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Use of standardised outcome measures in adult mental health services: Randomised controlled trial

  • Mike Slade (a1), Paul McCrone (a1), Elizabeth Kuipers (a2), Morven Leese (a1), Sharon Cahill (a3), Alberto Parabiaghi (a1), Stefan Priebe (a4) and Graham Thornicroft (a5)...

Abstract

Background

Routine use of standardised outcome measures is not universal.

Aims

To evaluate the effectiveness of standardised outcome assessment.

Method

A randomised controlled trial, involving 160 representative adult mental health patients and paired staff (ISRCTN16971059). The intervention group (n=101) (a) completed monthly postal questionnaires assessing needs, quality of life, mental health problem severity and therapeutic alliance, and (b) received 3-monthly feedback. The control group (n=59) received treatment as usual.

Results

The intervention did not improve primary outcomes of patient-rated unmet need and of quality of life. Other subjective secondary outcome measures were also not improved. The intervention reduced psychiatric inpatient days (3.5 v. 16.4 mean days, bootstrapped 95% CI 1.6-25.7), and hence service use costs were £2586 (95% CI 102-5391) less for intervention-group patients. Net benefit analysis indicated that the intervention was cost-effective.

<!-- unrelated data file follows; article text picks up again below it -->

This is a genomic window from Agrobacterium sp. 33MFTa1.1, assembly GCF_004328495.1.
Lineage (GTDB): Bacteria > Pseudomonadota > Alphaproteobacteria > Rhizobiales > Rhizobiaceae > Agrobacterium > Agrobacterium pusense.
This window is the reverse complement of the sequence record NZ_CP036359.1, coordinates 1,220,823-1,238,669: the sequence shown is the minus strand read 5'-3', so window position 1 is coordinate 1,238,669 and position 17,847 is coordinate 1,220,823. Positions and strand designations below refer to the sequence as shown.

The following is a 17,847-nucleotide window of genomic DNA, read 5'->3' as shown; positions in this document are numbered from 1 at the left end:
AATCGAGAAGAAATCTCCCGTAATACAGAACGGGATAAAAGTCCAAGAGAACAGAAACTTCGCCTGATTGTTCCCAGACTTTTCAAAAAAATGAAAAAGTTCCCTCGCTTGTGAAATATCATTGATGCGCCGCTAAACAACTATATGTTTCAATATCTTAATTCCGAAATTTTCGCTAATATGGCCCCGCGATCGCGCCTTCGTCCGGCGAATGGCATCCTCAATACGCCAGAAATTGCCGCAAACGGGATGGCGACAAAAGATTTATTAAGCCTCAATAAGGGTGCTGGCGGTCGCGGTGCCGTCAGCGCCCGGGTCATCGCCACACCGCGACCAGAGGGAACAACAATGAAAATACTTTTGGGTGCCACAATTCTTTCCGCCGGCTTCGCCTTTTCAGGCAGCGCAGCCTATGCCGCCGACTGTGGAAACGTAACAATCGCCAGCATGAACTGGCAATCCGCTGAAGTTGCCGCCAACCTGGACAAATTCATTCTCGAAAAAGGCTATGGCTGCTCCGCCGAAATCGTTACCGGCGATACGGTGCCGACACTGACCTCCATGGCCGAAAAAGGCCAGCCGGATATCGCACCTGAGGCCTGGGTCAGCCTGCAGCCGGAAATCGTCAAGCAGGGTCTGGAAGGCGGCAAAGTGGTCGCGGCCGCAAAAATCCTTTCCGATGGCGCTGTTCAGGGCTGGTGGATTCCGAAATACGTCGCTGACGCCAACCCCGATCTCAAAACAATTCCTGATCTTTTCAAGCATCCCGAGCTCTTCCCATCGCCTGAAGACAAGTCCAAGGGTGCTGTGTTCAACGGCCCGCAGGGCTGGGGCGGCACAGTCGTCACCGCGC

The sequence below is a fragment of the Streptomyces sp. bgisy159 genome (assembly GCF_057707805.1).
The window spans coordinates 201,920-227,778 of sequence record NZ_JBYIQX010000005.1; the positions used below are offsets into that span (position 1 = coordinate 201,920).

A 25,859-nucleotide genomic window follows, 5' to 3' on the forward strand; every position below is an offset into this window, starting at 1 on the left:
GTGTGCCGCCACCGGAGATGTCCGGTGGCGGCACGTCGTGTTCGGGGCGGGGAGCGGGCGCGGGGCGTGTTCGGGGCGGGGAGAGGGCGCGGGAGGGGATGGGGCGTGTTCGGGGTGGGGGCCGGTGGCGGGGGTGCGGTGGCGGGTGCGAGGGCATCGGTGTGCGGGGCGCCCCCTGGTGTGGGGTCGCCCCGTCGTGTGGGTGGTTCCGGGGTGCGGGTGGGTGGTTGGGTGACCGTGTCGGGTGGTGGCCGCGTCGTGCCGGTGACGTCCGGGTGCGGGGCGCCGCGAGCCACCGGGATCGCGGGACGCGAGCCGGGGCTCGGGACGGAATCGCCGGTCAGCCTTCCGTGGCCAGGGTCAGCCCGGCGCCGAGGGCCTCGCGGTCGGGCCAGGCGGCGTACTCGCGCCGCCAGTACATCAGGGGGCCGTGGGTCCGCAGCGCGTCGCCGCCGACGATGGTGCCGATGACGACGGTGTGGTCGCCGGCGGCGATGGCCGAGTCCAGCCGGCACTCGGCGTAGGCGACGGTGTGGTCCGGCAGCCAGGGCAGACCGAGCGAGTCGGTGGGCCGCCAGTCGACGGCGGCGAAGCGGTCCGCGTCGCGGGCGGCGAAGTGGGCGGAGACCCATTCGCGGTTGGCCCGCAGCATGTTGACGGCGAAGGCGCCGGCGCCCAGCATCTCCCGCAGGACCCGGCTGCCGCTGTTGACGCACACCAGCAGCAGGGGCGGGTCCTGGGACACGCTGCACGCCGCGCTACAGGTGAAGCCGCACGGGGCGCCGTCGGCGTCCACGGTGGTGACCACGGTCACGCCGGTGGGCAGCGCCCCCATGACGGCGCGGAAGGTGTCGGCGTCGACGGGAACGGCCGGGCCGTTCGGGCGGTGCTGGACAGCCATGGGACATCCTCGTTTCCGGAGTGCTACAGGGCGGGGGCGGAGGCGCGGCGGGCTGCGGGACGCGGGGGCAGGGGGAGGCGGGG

Conclusions

Routine use of outcome measures as implemented in this study did not improve subjective outcomes, but was associated with reduced psychiatric inpatient admissions.

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Copyright

Corresponding author

Dr Mike Slade, Health Services Research Department (Box P029), Institute of Psychiatry King's College London, London SE5 8AF, UK. Tel.: +44 (0) 20 7848 0795; fax: +44 (0) 20 7277 1462; email: m.slade@iop.kcl.ac.uk

Footnotes

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Declaration of interest

None. Funding by the Medical Research Council.

Footnotes

References

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Use of standardised outcome measures in adult mental health services: Randomised controlled trial

  • Mike Slade (a1), Paul McCrone (a1), Elizabeth Kuipers (a2), Morven Leese (a1), Sharon Cahill (a3), Alberto Parabiaghi (a1), Stefan Priebe (a4) and Graham Thornicroft (a5)...
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